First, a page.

Genres: Fantasy & Magic, Historical Fiction, Social Issues, Young Adult
Published by Albert Whitman Company on September 1, 2017
Source: Edelweiss, Provided by Publisher
Amazon, Barnes & Noble , The Book Depository
When sixteen-year-old Ellie Baum accidentally time-travels via red balloon to 1988 East Berlin, she’s caught up in a conspiracy of history and magic. She meets members of an underground guild in East Berlin who use balloons and magic to help people escape over the Wall—but even to the balloon makers, Ellie’s time travel is a mystery. When it becomes clear that someone is using dark magic to change history, Ellie must risk everything—including her only way home—to stop the process.
“All the facts in history books couldn’t prepare someone for standing in a place where history was present tense”.
It’s going to be easier for me to just jot down what I loved about this book that try and elaborate an essay so here we go:
- This book definitely falls on the heavier, darker side of YA. In a way, that makes it even more relevant and important to the times we ourselves are facing. The topics mentioned are not easy to digest; there is racism, talk of the Holocaust, death on page, genocide, the anxiety of war and totalitarian regimes, antisemitism, etc…But what this books does right? It gives in-depth conversations on these topics and calls out problematic trains of thought on page. There is also no attempt to romanticize any of these gruesome events. It’s just the gritty and the terrible, told in a way anyone can digest and empathize.
- Even though it is pretty dark, we do get the fantastic element and plenty of magic mixed with some science fiction. You would think that would confuse you more but it actually makes the story even more complete and interesting. It was whimsical and terrifying all at once; the perfect magic system.
- The book is narrated in three different points of view. We have Ellie’s perspective, Kai’s perspective and Benno’s perspective. This narrative strategy can go so wrong in so many ways but Katherine Locke has it down to a T. Each of these characters voices is easily distinguishable and all of them are equally enjoyable. I never felt myself wanting to skip someone’s part because I wanted to read about all their stories. I would have loved to have read Mitzi’s PoV but I’m guessing we might get that in the next installment!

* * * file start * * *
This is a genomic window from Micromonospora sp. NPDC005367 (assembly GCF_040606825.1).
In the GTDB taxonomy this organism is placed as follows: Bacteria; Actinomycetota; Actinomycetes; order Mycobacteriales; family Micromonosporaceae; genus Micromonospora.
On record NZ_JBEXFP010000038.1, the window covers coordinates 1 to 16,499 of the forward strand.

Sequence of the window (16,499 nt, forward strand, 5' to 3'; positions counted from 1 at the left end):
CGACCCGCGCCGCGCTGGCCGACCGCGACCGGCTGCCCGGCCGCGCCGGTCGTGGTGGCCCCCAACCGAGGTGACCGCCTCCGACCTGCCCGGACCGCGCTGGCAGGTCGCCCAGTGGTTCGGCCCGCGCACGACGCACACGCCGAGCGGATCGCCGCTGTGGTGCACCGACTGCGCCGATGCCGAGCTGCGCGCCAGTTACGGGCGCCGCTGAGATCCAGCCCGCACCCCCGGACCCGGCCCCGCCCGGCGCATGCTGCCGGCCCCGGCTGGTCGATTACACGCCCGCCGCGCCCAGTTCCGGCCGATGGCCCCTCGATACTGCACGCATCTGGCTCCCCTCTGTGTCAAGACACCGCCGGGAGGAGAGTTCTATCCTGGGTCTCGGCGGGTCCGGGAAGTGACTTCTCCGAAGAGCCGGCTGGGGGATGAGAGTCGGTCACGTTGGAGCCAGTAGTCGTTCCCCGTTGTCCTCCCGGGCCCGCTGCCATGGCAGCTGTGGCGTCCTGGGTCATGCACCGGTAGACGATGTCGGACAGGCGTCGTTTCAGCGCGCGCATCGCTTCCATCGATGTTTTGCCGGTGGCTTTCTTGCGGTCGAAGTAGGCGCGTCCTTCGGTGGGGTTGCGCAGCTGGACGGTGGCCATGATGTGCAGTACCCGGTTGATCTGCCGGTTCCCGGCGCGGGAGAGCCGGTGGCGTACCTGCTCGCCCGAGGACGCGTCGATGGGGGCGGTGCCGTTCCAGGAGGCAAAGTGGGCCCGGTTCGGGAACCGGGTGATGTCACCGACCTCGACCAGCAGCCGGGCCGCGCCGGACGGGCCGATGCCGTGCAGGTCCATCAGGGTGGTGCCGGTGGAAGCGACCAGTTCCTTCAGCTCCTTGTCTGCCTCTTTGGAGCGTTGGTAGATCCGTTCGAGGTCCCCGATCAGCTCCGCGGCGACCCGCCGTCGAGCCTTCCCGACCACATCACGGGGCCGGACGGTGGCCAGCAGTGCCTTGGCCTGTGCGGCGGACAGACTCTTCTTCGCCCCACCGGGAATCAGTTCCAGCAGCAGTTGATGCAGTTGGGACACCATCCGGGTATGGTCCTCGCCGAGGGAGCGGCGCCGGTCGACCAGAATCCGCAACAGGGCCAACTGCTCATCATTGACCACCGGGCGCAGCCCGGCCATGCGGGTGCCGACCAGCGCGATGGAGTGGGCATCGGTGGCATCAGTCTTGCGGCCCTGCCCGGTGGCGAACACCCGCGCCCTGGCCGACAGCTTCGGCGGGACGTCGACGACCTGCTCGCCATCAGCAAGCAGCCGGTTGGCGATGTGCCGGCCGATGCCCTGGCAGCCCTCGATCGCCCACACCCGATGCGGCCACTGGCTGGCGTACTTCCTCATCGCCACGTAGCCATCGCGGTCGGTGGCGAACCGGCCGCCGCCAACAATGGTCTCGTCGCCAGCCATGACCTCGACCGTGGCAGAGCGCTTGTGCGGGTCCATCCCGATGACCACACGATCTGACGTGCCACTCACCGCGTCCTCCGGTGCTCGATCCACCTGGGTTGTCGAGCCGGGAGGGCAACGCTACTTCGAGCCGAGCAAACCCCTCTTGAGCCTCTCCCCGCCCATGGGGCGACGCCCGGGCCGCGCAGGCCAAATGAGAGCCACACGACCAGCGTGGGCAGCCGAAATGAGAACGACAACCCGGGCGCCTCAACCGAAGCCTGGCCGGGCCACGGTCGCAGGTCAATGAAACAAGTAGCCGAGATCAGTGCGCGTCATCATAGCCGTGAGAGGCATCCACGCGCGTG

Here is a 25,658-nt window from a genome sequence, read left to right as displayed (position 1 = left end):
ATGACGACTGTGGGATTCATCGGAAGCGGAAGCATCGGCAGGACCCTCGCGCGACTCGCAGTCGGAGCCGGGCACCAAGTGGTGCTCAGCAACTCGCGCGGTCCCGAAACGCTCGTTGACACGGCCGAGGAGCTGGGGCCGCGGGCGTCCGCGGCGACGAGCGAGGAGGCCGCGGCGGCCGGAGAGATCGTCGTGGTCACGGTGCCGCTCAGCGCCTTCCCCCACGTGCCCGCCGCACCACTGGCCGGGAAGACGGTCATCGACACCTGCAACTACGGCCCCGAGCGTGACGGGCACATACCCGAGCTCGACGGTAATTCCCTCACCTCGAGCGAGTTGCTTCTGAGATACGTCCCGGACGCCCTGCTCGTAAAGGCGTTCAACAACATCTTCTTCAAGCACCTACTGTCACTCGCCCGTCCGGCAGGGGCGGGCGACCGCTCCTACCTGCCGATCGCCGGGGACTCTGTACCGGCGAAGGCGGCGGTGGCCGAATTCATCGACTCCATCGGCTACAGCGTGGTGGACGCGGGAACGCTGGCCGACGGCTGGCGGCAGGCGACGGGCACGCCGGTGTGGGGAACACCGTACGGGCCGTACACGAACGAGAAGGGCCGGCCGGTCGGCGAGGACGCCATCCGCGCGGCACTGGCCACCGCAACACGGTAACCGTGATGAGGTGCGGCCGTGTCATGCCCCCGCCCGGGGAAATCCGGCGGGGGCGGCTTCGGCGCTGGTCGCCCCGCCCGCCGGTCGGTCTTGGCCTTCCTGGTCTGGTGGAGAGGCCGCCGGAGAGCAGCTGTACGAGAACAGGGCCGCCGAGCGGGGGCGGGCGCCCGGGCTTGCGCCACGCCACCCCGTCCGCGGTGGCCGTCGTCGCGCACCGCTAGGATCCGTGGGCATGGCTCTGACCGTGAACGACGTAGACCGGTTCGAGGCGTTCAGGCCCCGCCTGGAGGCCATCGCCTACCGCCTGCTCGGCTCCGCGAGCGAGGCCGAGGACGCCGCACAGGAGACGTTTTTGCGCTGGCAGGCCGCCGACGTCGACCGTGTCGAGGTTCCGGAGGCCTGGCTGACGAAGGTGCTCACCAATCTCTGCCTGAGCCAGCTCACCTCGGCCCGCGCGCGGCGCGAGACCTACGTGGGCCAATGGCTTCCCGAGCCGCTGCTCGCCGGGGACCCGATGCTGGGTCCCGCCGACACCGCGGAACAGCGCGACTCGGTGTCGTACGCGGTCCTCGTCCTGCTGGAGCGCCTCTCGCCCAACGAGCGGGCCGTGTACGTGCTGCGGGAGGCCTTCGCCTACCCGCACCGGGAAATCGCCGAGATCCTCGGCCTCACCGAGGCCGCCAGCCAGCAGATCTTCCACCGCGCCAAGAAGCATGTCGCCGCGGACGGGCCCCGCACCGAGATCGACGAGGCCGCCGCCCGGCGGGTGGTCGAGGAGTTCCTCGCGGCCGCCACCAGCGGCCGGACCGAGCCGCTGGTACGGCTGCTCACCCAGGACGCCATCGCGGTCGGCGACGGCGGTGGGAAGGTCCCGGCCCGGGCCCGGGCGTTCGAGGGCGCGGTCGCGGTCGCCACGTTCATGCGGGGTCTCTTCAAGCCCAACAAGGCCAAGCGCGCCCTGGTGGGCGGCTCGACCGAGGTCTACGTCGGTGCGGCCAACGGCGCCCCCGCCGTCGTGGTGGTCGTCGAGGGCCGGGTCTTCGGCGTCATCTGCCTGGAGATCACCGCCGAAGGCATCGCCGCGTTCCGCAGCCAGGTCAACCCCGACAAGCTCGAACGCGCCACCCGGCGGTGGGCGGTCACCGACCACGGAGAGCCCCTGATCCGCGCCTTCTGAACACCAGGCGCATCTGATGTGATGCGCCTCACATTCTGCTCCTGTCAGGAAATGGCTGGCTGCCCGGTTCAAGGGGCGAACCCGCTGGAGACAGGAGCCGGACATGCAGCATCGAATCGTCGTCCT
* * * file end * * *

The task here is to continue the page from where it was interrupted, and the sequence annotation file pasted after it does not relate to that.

- A diverse cast you can’t help but love. Kai is a Romani boy from England, fleeing his community in order to keep his powerful little sister safe; his friends are everything to him and his heart is full with purpose and promises he must keep. Ellie is a Jewish-American, grand-daughter of a Holocaust survivor; a girl who feels too much but stands up firmly for what she believes in. Mitzi is German and lesbian living in a place in time where being gay is excuse enough to have her arrested; she’s bright and unapologetically her, no matter the consequences. They’re a trio you’ll never forget, I promise.
- The romance. I don’t normally enjoy romance in YA as much as I would like to. I find the tropes repetitive and unrelated to the actual story. Sometimes it can take way too much time away from the plot and I end up feeling more irked than giddy. This isn’t the case for Kai and Ellie. I am the captain of this ship and I will sail it proudly until the end of time. If you must know one thing about me, it’s that I am a huge sucker for low burn romances and angst. Kai is broody (which is pretty trope-y, sure) but he’s also incredibly loyal, selfless and kind; Ellie is strong and brave in her soft way. Together…they wrecked me. The chemistry between them is undeniable and beautiful. They both want what’s best for each other and even in the difficult times they’re living, they know the value of trust and communication. Above all, they’re friends to each other; seeing them falling in love felt like falling in love.
- The writing is phenomenal; there are countless passages that make you stop and think and make your heart break. It’s not overly descriptive but there is a lot of internal monologues. Usually that would annoy me but the way everything is narrated is so beautiful. I read this book with a constant ache in my chest. My ARC is thoroughly highlighted and once I get hands on a physical copy I’ll make sure to annotate it even more.
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